Unfortunately, neither the second or third-row seats are designed to be easily removed all the way. I don't have kids but I still like huge SUVs; I'd be curious to see just how much space you could make if you unbolted basically everything aft of the cab and made a mega camper/sleeper rig.



Five-Pax Mode, Third Row Down

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The only thing to note about my measurement in this position is that the second row of seats reclines, and I set them in a comfortable position here. You could eek out a little more space if you had your rear passengers sitting bolt upright.



Max Passenger Position, All Seats Up

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I was earnestly impressed with how much space the R1S has behind the third row. If you've ever tried to pack all the seats in, say, a Toyota 4Runner, Mercedes-Benz GLS, or even a Chevy Tahoe, you'll know that once every seat belt is buckled you've got basically no space for stuff. Not the case here.
Note that I also allowed for more width in my made-up measurement box in this configuration, because the third-row armrests are no longer a consideration. You may also notice that the bottom of this "box" is a lot longer than the top, breaking my cuboids rule. Sorry, but the taper was significant enough that it had to be pointed out—while the floor gives you about 21 inches of depth, the third row reclines in such a way that by the time you get to the top, a 21-inch-deep box would no longer fit.

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Removing the cargo cover reveals this three-section storage area. A hose for the air compressor comes in the left little pocket and a first-aid kit comes in the right, so the areas I marked in blue are going to be booked up with those if you carry them.



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There's one more layer of secret storage behind the third row of seats. If you wanted to, you could probably ditch that three-section thing altogether and have one bigger bucket here. Much like the frunk, a cuboid box is pretty limited here—there's a decent amount of room in here for things that aren't all hard 90-degree angles.
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Batman

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So with the 3rd row seats up, If I did my math right, you are looking at less than 17 ft³. Which is less than the industry leading midsize suv's cargo space with 3rd row up. (Telluride, 21 ft³). Not counting the below floor space.

I think the frunk space kind of makes up for this...........
 

Forager1

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THIS is the data I’ve been waiting for 🙌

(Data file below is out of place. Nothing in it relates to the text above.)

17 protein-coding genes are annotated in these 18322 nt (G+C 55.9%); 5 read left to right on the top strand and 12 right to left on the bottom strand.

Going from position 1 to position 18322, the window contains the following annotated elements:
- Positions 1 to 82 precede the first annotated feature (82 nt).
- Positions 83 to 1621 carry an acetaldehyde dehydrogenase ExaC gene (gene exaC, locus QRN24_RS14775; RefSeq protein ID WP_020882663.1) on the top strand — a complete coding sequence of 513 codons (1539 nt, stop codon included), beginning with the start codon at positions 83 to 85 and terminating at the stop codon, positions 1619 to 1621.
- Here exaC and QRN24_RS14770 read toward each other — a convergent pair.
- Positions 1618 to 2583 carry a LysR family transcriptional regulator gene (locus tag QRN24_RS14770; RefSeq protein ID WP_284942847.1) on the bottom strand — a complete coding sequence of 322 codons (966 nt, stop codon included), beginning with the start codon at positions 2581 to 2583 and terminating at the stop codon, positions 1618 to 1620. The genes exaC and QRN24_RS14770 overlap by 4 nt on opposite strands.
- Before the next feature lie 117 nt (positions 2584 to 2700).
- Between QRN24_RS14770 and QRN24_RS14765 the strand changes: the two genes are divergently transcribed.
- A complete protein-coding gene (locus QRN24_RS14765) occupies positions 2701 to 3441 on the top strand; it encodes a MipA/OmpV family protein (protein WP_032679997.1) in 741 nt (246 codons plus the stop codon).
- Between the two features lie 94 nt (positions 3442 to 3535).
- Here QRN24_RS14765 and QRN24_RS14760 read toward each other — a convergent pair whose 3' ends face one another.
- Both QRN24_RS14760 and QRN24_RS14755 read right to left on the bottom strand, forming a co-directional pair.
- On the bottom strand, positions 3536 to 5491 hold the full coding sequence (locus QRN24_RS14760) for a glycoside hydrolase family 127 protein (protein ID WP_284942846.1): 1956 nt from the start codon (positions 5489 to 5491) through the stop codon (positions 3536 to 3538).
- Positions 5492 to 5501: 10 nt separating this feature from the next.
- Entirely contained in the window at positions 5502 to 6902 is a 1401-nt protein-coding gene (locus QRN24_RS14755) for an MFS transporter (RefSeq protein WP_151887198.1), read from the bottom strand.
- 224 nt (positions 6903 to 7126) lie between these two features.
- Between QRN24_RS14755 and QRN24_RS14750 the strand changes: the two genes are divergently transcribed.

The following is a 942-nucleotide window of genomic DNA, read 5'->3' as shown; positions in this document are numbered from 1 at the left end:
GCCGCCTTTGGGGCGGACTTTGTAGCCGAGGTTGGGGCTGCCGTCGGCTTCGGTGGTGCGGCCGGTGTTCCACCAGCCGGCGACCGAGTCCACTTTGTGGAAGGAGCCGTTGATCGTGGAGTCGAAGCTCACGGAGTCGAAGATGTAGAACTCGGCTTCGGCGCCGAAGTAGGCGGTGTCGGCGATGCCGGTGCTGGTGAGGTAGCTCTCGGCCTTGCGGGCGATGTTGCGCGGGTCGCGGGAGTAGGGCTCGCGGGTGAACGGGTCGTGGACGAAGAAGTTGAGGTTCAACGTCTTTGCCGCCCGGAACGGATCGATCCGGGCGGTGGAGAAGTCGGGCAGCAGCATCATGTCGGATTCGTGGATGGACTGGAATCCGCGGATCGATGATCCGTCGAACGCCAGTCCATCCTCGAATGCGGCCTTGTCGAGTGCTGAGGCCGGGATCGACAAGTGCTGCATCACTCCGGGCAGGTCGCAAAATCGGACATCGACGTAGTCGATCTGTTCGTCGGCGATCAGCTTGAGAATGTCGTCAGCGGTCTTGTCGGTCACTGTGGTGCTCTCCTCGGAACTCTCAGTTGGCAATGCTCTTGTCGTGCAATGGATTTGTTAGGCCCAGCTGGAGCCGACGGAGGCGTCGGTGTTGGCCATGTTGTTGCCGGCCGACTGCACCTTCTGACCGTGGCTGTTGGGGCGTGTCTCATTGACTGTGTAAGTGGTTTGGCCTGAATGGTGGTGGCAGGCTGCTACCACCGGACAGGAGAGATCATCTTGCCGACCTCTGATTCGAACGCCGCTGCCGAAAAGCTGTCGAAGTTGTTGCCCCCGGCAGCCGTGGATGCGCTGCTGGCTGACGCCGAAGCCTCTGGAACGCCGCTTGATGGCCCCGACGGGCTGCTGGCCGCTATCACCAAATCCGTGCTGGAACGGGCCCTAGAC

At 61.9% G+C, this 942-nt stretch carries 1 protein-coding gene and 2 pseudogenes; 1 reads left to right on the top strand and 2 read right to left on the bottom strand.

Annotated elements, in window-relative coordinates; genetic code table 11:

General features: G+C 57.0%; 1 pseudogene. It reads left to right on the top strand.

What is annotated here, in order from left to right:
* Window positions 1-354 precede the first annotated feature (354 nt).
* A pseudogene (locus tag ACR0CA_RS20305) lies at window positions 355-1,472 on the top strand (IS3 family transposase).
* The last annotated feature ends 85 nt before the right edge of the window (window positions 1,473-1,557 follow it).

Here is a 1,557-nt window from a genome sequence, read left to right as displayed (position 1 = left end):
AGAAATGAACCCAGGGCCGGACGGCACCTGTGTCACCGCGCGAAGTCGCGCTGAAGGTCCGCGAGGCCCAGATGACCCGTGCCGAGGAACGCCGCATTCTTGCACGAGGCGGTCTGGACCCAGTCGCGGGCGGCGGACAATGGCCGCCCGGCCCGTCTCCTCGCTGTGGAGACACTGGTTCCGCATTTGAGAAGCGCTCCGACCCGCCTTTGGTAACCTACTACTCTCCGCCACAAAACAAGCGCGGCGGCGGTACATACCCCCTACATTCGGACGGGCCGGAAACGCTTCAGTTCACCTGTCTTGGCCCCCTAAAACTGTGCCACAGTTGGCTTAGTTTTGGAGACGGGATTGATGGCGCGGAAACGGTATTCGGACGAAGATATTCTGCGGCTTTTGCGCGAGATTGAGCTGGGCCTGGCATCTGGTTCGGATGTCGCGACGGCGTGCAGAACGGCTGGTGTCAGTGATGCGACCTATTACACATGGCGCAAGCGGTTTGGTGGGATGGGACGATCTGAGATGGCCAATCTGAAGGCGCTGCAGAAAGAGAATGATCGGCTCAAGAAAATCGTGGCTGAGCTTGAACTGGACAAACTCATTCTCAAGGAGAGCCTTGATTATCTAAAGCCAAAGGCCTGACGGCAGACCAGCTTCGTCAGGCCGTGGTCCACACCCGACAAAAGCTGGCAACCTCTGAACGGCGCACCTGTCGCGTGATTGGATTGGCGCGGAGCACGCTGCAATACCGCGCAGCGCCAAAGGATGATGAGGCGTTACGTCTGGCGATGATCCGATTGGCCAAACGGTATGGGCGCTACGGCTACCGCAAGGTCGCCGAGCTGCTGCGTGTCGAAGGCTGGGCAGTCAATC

Swilly

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Thanks for the info. This is awesome! Now I can start figuring out how to fit a dog crate behind the third row seats. It’s beginning to look like a custom job based on pitch of the seats. That or the three kids I like least are going 3 across row 2 and my favorite gets to ride with doggo with a third row seat down. It’s going to be hard convincing the wife to replace the Suburban with this for our yearly summer trip to New England.
 
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jojo168

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Thank you for these measurements. Did you take the measurement for the 2nd row seat space.
 

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Sdvictor

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So with the 3rd row seats up, If I did my math right, you are looking at less than 17 ft³. Which is less than the industry leading midsize suv's cargo space with 3rd row up. (Telluride, 21 ft³). Not counting the below floor space.

I think the frunk space kind of makes up for this...........
Apples to oranges comparison in the aforementioned article. That said, it is less than the telluride behind the 3rd row. Telluride is smaller behind 2nd and 1st row by a tiny amount not counting the bonus space below the floor.

But the article itself is deliberately under counting versus edge to edge cargo volume based on the authors personal “comfort” levels
 

Singletracker

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I would be mounting a MTB inside the R1S, so I would need some headroom. I would probably remove the front wheel and attach the forks to a mount down in the spare tire tub, thus reducing the overall height of the bike. I know Rivian lists the cargo height at 33.66”, barely enough for my bike to clear - I hope. What I would like to know is, what is the height of the tailgate opening? Does the 28” represent the maximum height of the tailgate opening, or is there some more head room there, for loading purposes?
 

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Thank you for this info. I was wondering if anyone could provide the dimensions (L x W) of the cargo tie-downs at their furthest positions. My Ioniq 5 came with a cargo net and I really like using it to secure things and would be interested in getting one for the R1S. Unfortunately, I don't have my own yet...
 

Fatdagreat78

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So with the 3rd row seats up, If I did my math right, you are looking at less than 17 ft³. Which is less than the industry leading midsize suv's cargo space with 3rd row up. (Telluride, 21 ft³). Not counting the below floor space.

I think the frunk space kind of makes up for this...........